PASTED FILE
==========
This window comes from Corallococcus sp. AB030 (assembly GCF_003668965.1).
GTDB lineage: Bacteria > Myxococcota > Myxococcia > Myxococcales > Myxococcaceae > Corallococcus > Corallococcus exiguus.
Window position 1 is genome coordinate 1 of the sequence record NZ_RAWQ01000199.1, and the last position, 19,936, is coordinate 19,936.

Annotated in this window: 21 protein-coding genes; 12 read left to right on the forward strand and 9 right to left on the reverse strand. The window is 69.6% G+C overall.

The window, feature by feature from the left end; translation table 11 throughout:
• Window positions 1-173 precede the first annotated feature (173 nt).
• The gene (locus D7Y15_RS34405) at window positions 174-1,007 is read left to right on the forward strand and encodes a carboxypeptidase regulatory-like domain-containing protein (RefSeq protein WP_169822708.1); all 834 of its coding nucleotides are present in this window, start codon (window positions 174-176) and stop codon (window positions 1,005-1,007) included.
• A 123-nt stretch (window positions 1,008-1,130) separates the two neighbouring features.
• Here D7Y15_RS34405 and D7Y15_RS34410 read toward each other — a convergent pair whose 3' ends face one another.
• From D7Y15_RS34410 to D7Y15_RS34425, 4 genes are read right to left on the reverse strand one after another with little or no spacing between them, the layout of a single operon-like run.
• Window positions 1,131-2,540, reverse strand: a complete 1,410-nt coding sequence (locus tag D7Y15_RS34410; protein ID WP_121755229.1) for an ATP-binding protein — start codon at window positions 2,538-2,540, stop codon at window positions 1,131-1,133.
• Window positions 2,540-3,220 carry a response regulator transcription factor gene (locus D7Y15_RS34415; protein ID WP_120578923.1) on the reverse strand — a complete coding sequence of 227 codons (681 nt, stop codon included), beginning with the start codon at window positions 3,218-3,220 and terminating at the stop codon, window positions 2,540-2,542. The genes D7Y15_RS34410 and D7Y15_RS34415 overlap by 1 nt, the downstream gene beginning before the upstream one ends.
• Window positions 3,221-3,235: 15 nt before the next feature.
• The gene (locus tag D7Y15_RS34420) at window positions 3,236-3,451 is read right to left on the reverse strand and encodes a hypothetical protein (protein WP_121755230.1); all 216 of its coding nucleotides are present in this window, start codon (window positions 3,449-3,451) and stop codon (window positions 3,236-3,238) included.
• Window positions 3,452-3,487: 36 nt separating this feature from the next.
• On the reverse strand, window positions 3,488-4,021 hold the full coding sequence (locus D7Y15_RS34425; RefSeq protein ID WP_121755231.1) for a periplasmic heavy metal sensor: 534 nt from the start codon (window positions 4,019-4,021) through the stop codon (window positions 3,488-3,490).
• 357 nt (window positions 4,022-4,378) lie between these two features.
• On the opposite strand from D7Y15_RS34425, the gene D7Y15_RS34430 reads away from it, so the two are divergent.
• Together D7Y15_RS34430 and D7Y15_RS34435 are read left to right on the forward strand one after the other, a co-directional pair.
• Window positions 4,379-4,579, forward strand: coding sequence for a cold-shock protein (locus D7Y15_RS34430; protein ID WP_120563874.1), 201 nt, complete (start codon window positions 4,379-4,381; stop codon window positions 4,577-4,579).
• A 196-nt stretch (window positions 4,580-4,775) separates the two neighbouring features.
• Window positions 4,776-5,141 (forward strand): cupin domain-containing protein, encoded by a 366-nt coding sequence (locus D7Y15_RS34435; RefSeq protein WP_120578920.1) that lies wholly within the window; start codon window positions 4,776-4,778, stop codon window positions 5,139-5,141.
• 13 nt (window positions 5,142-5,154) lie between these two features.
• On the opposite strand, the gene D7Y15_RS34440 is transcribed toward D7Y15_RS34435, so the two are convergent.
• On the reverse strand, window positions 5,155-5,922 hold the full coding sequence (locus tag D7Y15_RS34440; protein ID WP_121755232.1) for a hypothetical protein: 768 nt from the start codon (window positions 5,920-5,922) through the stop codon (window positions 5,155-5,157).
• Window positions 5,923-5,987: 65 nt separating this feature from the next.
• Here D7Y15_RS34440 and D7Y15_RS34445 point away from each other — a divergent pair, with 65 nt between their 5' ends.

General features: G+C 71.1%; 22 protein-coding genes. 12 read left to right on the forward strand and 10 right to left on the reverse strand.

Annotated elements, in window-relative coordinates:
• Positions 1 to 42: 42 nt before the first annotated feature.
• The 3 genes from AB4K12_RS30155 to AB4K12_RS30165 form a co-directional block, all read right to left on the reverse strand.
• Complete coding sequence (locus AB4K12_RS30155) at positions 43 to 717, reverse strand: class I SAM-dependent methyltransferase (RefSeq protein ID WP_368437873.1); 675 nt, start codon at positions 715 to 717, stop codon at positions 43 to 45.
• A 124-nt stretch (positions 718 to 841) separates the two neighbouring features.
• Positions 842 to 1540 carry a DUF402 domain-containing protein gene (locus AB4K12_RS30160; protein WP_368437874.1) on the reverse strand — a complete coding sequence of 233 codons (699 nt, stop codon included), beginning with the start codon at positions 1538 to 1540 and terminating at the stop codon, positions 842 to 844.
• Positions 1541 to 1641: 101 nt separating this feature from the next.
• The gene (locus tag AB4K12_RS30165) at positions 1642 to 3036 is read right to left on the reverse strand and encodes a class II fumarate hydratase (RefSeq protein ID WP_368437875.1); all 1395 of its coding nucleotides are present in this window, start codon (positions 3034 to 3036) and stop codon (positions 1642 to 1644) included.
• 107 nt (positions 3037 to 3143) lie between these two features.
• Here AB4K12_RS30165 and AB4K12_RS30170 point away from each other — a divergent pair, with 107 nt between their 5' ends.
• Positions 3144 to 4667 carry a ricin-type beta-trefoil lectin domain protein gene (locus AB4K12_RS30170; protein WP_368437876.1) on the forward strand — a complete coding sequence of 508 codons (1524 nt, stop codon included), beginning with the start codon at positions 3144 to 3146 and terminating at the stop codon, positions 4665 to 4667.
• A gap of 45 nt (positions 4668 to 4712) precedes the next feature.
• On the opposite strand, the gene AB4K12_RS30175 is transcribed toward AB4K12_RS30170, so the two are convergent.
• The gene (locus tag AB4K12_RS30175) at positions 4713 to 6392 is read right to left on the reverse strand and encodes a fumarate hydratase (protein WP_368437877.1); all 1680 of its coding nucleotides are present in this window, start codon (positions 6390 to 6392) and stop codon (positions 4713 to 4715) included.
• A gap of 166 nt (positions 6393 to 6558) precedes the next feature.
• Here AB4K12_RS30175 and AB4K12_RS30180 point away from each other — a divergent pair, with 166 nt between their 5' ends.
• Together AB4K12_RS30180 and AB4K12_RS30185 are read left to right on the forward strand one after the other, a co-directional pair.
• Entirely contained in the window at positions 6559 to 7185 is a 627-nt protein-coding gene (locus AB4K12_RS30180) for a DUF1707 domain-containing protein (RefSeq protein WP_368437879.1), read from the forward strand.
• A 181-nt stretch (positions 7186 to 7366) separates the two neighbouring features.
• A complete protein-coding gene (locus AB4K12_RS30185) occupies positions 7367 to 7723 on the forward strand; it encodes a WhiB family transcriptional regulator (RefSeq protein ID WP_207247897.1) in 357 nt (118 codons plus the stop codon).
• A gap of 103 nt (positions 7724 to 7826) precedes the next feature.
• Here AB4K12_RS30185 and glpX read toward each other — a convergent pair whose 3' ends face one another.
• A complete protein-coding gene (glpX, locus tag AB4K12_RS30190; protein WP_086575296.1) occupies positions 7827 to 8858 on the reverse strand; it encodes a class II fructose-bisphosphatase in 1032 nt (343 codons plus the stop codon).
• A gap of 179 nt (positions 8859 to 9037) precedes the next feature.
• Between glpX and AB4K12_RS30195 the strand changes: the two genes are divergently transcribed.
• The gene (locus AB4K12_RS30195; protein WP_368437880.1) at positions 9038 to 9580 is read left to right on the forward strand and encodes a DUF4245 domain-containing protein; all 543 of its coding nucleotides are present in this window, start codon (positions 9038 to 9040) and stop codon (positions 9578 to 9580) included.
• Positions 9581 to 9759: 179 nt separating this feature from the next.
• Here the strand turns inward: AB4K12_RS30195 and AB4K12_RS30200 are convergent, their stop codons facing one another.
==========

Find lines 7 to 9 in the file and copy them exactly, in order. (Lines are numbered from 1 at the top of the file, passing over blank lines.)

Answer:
• The gene (locus D7Y15_RS34405) at window positions 174-1,007 is read left to right on the forward strand and encodes a carboxypeptidase regulatory-like domain-containing protein (RefSeq protein WP_169822708.1); all 834 of its coding nucleotides are present in this window, start codon (window positions 174-176) and stop codon (window positions 1,005-1,007) included.
• A 123-nt stretch (window positions 1,008-1,130) separates the two neighbouring features.
• Here D7Y15_RS34405 and D7Y15_RS34410 read toward each other — a convergent pair whose 3' ends face one another.